Jake Gyllenhaal and Michael Peña star as two hotshot LA cops who stumble onto cartel activity in their precinct. Undeterred, they charge full steam ahead, challenging the criminals head on.
Along the way, they demonstrate the courage it takes to be a police officer, and the bond that forms between partners.
There’s not much more to this film than that, but it winds up being enough. “End of Watch” is an entertaining cop drama with action to spare.
Brian Taylor (Jake Gyllenhaal) and Mike Zavala (Michael Peña) are patrol partners in Los Angeles. The movie opens with the two engaged in a high speed chase that culminates in a shoot-out with the suspect vehicle. Taylor and Zavala survive, kill the perps, and are cleared by the subsequent inquiry.
After which, they’re emboldened to take more risks on the job. They confront more dangerous suspects, start playing fast and loose with the regulations, and enter hazardous situations without hesitation. Their new, cavalier attitude is rewarded, as well. They log high profile arrests, and receive public commendations for their bravery.
Unfortunately for them, they also draw the attention of the cartel.
“End of Watch” has a lot going for it, primarily the camaraderie between Gyllenhaal and Peña. Not that their performances are remarkable or anything, but the movie’s primary aim does seem to be to illustrate the strength of the bond that’s formed in the squad car between partners, and these two have an excellent rapport. You buy into their friendship. As they bust on each other, as the spend time together getting to know each other’s their significant others (Anna Kendrick and Natalie Martinez), as they face the dangers of the job… You do share the experience of a bond being formed.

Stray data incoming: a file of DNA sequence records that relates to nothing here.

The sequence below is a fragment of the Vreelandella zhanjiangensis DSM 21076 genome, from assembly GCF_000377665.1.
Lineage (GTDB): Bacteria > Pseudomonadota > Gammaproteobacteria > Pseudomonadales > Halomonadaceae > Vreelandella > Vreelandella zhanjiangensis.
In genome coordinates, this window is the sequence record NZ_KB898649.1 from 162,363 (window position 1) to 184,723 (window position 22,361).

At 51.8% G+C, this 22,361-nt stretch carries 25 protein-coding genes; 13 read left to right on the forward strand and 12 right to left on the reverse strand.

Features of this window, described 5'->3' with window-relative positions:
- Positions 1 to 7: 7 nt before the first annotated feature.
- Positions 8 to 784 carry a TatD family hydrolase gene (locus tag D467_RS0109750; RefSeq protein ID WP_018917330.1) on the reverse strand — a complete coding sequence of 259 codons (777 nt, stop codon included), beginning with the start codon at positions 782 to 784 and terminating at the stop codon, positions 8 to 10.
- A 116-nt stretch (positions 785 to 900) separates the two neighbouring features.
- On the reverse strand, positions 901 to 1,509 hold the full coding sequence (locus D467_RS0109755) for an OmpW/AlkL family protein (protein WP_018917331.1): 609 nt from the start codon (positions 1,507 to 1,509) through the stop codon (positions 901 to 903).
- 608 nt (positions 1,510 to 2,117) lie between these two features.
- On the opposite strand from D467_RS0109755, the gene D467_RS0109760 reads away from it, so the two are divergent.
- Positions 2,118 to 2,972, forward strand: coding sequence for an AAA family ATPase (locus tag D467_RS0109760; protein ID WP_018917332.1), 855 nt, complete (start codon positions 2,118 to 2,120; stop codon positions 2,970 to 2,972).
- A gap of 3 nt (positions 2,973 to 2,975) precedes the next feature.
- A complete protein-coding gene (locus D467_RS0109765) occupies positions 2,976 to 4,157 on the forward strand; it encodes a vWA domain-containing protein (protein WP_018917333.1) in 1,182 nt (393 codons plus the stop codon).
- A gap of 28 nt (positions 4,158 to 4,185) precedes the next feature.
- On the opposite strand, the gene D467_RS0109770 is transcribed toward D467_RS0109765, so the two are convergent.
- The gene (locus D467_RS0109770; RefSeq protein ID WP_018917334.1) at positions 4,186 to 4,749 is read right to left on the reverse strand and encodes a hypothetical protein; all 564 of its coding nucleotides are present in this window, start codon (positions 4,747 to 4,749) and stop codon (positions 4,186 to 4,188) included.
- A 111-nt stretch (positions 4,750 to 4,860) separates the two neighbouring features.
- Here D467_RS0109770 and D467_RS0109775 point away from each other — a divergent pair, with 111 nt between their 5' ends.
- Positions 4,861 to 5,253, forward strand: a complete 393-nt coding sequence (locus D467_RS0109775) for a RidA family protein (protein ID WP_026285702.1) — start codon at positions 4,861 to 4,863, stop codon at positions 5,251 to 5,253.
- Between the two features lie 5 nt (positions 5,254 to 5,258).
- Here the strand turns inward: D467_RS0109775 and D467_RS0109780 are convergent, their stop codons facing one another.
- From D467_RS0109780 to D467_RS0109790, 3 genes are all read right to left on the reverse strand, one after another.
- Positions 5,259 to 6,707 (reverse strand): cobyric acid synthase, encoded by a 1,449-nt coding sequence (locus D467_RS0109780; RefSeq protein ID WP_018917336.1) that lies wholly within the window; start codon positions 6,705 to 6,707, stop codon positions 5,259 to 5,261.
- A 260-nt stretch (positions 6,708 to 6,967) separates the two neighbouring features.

There are certainly aspects of the film I didn’t care for, however, starting with the found footage/shaky cam conceit they decided to use. I honestly didn’t understand why they tried to insert the element of the cops filming things at all. If the director wanted to use that style, just use the style… Not that I’m a fan of that technique, but the excuses they made to have cameras present at certain times were patently ridiculous.
The plot got a little sketchy for me, at times, too. These are two cops that never wrote a simple ticket in their lives. Every single thing they did seem reveal a major crime. Whether it was human trafficking, or drug smuggling, or mass murder, or all if the above, simultaneously… I had a mild case of the eye rolls by the end.
Still, Gyllenhaal and Peña win the day. They’re a charismatic pair, and the adrenaline charged situations that they frequently find themselves in are highly watchable, even if it does strain credulity to see them all strung together back to back to back.